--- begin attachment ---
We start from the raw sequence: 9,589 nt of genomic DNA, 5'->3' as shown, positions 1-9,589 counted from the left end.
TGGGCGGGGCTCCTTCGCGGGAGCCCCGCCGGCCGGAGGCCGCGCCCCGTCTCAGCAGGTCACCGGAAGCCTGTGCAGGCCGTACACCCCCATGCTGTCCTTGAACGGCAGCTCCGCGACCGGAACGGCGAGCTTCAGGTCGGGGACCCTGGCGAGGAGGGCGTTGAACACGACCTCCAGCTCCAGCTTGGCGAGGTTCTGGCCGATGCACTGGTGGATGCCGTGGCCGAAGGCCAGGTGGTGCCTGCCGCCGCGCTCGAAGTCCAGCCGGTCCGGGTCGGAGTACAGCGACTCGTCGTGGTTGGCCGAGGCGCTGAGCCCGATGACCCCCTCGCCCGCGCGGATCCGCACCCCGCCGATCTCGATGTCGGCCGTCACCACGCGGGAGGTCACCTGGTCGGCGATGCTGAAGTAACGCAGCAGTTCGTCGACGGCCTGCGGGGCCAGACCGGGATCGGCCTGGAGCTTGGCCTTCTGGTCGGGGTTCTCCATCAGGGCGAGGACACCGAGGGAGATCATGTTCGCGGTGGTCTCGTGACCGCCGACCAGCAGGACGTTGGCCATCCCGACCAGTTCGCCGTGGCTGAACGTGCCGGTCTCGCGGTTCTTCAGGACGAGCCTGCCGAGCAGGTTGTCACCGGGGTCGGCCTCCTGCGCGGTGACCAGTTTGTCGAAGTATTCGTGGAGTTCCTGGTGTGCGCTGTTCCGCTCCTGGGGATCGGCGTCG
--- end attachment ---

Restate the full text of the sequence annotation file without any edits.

We start from the raw sequence: 9,589 nt of genomic DNA, 5'->3' as shown, positions 1-9,589 counted from the left end.
TGGGCGGGGCTCCTTCGCGGGAGCCCCGCCGGCCGGAGGCCGCGCCCCGTCTCAGCAGGTCACCGGAAGCCTGTGCAGGCCGTACACCCCCATGCTGTCCTTGAACGGCAGCTCCGCGACCGGAACGGCGAGCTTCAGGTCGGGGACCCTGGCGAGGAGGGCGTTGAACACGACCTCCAGCTCCAGCTTGGCGAGGTTCTGGCCGATGCACTGGTGGATGCCGTGGCCGAAGGCCAGGTGGTGCCTGCCGCCGCGCTCGAAGTCCAGCCGGTCCGGGTCGGAGTACAGCGACTCGTCGTGGTTGGCCGAGGCGCTGAGCCCGATGACCCCCTCGCCCGCGCGGATCCGCACCCCGCCGATCTCGATGTCGGCCGTCACCACGCGGGAGGTCACCTGGTCGGCGATGCTGAAGTAACGCAGCAGTTCGTCGACGGCCTGCGGGGCCAGACCGGGATCGGCCTGGAGCTTGGCCTTCTGGTCGGGGTTCTCCATCAGGGCGAGGACACCGAGGGAGATCATGTTCGCGGTGGTCTCGTGACCGCCGACCAGCAGGACGTTGGCCATCCCGACCAGTTCGCCGTGGCTGAACGTGCCGGTCTCGCGGTTCTTCAGGACGAGCCTGCCGAGCAGGTTGTCACCGGGGTCGGCCTCCTGCGCGGTGACCAGTTTGTCGAAGTATTCGTGGAGTTCCTGGTGTGCGCTGTTCCGCTCCTGGGGATCGGCGTCG